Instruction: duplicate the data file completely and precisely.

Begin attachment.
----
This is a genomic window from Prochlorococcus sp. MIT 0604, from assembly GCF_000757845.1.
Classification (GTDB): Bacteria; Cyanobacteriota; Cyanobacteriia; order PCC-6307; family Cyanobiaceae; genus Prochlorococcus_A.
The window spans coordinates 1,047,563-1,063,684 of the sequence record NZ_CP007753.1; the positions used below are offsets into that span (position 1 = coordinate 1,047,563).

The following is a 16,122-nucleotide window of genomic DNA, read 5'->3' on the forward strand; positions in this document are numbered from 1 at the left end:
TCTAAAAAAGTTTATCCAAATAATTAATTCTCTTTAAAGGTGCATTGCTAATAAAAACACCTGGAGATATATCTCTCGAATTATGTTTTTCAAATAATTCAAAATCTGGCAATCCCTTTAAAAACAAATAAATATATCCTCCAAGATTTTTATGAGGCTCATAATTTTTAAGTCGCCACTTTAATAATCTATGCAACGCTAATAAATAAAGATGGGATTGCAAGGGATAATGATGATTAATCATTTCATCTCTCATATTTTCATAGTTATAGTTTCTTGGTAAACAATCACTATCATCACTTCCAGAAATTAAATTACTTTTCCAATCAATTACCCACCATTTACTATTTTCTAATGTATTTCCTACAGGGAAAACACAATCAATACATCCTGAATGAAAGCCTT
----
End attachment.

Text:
This is a genomic window from Prochlorococcus sp. MIT 0604, from assembly GCF_000757845.1.
Classification (GTDB): Bacteria; Cyanobacteriota; Cyanobacteriia; order PCC-6307; family Cyanobiaceae; genus Prochlorococcus_A.
The window spans coordinates 1,047,563-1,063,684 of the sequence record NZ_CP007753.1; the positions used below are offsets into that span (position 1 = coordinate 1,047,563).

The following is a 16,122-nucleotide window of genomic DNA, read 5'->3' on the forward strand; positions in this document are numbered from 1 at the left end:
TCTAAAAAAGTTTATCCAAATAATTAATTCTCTTTAAAGGTGCATTGCTAATAAAAACACCTGGAGATATATCTCTCGAATTATGTTTTTCAAATAATTCAAAATCTGGCAATCCCTTTAAAAACAAATAAATATATCCTCCAAGATTTTTATGAGGCTCATAATTTTTAAGTCGCCACTTTAATAATCTATGCAACGCTAATAAATAAAGATGGGATTGCAAGGGATAATGATGATTAATCATTTCATCTCTCATATTTTCATAGTTATAGTTTCTTGGTAAACAATCACTATCATCACTTCCAGAAATTAAATTACTTTTCCAATCAATTACCCACCATTTACTATTTTCTAATGTATTTCCTACAGGGAAAACACAATCAATACATCCTGAATGAAAGCCTT